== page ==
Is the U.S. Bank Altitude Reserve worth it? Ask yourself these 3 questions to find out

Signing up for credit cards through partner links earns us a commission. Terms apply to the offers listed on this page. Here’s our full Advertising Policy.

Here’s the point. You should open the U.S. Bank Altitude™ Reserve Visa Infinite® Card if:

  • You already have a U.S. Bank credit card
  • You’ve been in the miles & points game for a while
  • You have a smartphone capable of mobile payment

If you want to take my word for it, apply for the U.S. Bank Altitude Reserve here. Otherwise, read on and I’ll dive into the benefits of this card we don’t often talk about. And explain why it’s worth the annual fee.

The information for the U.S. Bank Altitude Reserve card has been collected independently by Million Mile Secrets. The card details on this page have not been reviewed or provided by the card issuer.

Use US Bank Altitude points to book a train ride through Switzerland for FREE. (Photo by Oleh_Slobodeniuk/iStock)

US Bank Altitude Reserve Credit Card benefits

The U.S. Bank Altitude Reserve comes with 50,000 points (worth $750 in travel) after spending $4,500 on qualifying purchases within 90 days of account opening. That’s a whopper bonus, but it’s not an ongoing benefit.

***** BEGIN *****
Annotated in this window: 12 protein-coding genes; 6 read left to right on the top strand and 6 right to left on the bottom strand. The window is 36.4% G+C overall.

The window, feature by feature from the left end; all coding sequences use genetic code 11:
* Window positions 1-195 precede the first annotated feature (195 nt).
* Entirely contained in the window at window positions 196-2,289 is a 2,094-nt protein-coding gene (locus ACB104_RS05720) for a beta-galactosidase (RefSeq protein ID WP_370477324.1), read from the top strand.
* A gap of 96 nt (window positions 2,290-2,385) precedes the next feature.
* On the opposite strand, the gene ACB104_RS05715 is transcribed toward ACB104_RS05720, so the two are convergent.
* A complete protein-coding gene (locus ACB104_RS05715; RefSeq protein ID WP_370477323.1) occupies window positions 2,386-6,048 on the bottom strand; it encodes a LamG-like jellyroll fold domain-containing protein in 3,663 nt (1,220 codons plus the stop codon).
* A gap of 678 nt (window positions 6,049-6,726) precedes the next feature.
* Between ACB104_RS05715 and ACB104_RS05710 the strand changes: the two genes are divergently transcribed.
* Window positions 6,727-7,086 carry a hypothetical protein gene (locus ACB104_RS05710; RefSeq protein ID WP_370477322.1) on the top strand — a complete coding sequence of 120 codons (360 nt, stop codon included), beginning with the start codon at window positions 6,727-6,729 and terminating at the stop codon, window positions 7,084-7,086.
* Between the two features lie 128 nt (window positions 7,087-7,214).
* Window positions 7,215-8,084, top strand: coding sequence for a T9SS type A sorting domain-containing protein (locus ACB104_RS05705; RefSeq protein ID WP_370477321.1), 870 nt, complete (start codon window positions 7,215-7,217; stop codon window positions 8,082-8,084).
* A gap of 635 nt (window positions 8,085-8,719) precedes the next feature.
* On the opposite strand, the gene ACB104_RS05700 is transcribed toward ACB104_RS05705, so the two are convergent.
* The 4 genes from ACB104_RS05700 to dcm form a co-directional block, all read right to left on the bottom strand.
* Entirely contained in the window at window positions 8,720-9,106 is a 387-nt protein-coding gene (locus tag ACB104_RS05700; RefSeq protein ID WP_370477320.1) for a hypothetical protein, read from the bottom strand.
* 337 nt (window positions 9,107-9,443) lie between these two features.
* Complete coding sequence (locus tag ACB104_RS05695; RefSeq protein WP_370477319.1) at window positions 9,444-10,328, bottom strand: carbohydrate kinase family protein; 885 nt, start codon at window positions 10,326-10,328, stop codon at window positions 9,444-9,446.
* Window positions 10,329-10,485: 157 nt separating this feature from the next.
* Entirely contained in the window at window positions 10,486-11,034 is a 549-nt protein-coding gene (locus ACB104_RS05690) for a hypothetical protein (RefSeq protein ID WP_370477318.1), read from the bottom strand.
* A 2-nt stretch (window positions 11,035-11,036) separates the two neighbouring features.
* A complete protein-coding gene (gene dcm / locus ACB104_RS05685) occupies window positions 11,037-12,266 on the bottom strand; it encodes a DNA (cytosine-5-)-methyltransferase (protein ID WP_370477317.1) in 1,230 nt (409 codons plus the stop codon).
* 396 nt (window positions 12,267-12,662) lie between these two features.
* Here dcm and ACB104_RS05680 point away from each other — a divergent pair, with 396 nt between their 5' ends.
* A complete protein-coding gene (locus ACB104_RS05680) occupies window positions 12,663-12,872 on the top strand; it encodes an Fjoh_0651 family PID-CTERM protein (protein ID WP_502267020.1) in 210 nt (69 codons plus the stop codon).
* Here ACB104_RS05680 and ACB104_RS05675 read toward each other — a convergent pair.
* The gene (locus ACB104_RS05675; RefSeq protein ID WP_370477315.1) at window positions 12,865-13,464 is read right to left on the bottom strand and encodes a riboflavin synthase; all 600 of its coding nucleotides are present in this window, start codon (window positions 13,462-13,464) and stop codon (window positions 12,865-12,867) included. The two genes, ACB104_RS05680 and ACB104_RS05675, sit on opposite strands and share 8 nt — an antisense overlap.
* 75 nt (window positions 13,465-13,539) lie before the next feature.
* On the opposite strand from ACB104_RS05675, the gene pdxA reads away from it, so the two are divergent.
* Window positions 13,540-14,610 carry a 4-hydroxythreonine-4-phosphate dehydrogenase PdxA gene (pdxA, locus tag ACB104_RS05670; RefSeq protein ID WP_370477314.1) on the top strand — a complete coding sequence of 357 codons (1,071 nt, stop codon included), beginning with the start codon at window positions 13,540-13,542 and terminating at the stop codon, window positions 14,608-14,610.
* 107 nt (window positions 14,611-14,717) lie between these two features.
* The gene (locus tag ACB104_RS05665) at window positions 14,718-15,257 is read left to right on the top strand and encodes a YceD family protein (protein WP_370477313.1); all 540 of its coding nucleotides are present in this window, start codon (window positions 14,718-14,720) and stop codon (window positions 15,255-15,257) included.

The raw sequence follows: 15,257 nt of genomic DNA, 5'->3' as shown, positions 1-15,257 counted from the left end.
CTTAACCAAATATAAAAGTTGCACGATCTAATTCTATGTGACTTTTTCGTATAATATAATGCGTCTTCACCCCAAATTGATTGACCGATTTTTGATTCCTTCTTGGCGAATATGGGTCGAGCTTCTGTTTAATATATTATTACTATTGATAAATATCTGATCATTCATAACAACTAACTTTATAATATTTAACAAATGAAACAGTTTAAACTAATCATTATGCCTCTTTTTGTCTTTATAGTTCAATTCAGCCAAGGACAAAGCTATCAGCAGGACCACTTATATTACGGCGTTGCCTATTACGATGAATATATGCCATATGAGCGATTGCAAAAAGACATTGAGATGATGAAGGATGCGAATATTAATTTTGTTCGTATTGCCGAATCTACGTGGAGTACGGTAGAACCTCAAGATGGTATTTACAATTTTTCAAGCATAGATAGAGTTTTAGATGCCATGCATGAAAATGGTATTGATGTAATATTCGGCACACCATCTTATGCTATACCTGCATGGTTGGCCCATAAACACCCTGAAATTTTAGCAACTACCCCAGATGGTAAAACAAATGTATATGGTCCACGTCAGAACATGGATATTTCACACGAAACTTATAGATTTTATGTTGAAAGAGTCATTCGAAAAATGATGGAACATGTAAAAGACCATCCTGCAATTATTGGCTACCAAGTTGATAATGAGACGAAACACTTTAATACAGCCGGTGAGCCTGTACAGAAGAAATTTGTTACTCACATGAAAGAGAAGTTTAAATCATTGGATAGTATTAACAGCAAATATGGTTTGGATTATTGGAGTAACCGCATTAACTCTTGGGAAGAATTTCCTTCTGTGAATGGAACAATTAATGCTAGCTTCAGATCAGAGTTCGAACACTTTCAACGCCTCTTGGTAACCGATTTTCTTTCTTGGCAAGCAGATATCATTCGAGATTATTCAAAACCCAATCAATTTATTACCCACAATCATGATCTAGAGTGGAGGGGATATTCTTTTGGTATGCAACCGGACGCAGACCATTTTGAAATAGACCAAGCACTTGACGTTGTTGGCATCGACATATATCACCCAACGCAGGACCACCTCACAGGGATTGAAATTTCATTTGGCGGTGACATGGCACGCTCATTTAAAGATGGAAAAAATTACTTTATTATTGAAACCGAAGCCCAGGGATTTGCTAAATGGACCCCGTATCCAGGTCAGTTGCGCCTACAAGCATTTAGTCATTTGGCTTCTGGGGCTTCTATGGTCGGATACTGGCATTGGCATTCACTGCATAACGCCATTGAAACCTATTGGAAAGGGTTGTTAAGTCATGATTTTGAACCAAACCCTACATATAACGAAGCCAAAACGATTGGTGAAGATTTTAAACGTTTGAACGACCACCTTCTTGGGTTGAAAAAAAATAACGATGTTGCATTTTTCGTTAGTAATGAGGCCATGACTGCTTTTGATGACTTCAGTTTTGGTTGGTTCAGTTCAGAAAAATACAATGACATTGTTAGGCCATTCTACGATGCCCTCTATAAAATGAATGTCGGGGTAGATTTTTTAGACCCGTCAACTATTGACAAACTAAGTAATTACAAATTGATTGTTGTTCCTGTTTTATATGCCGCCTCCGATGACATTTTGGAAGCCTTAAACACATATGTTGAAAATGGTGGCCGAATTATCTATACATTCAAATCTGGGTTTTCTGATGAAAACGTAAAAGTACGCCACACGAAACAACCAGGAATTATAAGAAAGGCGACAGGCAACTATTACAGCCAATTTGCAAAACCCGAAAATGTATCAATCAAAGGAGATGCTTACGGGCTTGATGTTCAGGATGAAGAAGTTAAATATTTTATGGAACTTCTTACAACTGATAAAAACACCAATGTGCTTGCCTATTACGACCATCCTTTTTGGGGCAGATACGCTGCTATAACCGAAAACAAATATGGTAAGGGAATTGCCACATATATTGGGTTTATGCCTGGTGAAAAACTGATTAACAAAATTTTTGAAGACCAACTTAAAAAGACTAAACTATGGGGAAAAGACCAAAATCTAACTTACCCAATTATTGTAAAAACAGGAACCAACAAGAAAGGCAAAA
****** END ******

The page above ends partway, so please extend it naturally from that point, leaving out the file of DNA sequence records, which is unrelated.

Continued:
The bonus makes the card’s $400 annual fee worth paying the first year (it’s like getting $350 in free travel, after all!), but is the card worth the annual fee year after year?

Let’s take a look at why I believe the answer to that question is “yes.”

Annual $325 travel credit

Here’s a whopper of a benefit.

You’ll receive a $325 travel credit every cardmember year. Essentially, the first $325 you spend on the card each year (airfare, hotels, car rentals, trains, Uber, etc.) will be reimbursed. If you know you’ll spend $325 per year on travel, you’ll effectively pay $75 for the card each year instead of $400 ($400 annual fee – $325 travel credit).

If the remaining perks are worth $76+ to you, the card is worth keeping!

Priority Pass airport lounge membership

The U.S. Bank Altitude Reserve comes with a Priority Pass membership. You’ll receive four free lounge visits per year for you and 1 guest.

After your fourth visit, you’ll be charged a discounted fee of $27 per person per visit. This isn’t nearly as generous as memberships that come with other cards like the Chase Sapphire Reserve® or The Platinum Card® from American Express, but it’s still worth up to a couple hundred dollars (if you’ll use it).

I’ve got Priority Pass and always love a nice retreat from the airport terminal.

One of my favorite Priority Pass lounges was inside the Lima airport in Peru. Showers, a large buffet and a separate room with tons of comfy recliners for sleeping. (Photo by Joseph Hostetler)

Outstanding earning rates

The card earns:

  • 3X points per $1 on travel purchases
  • 3X points per $1 on mobile wallet purchases (like Apple Pay or Samsung Pay)
  • 1X points on all other purchases

Each point is worth 1.5 cents toward travel. So earning 3 points per $1 is equal to earning 4.5 cents per $1 toward travel! That’s pretty amazing, but not unheard of among top-notch travel credit cards.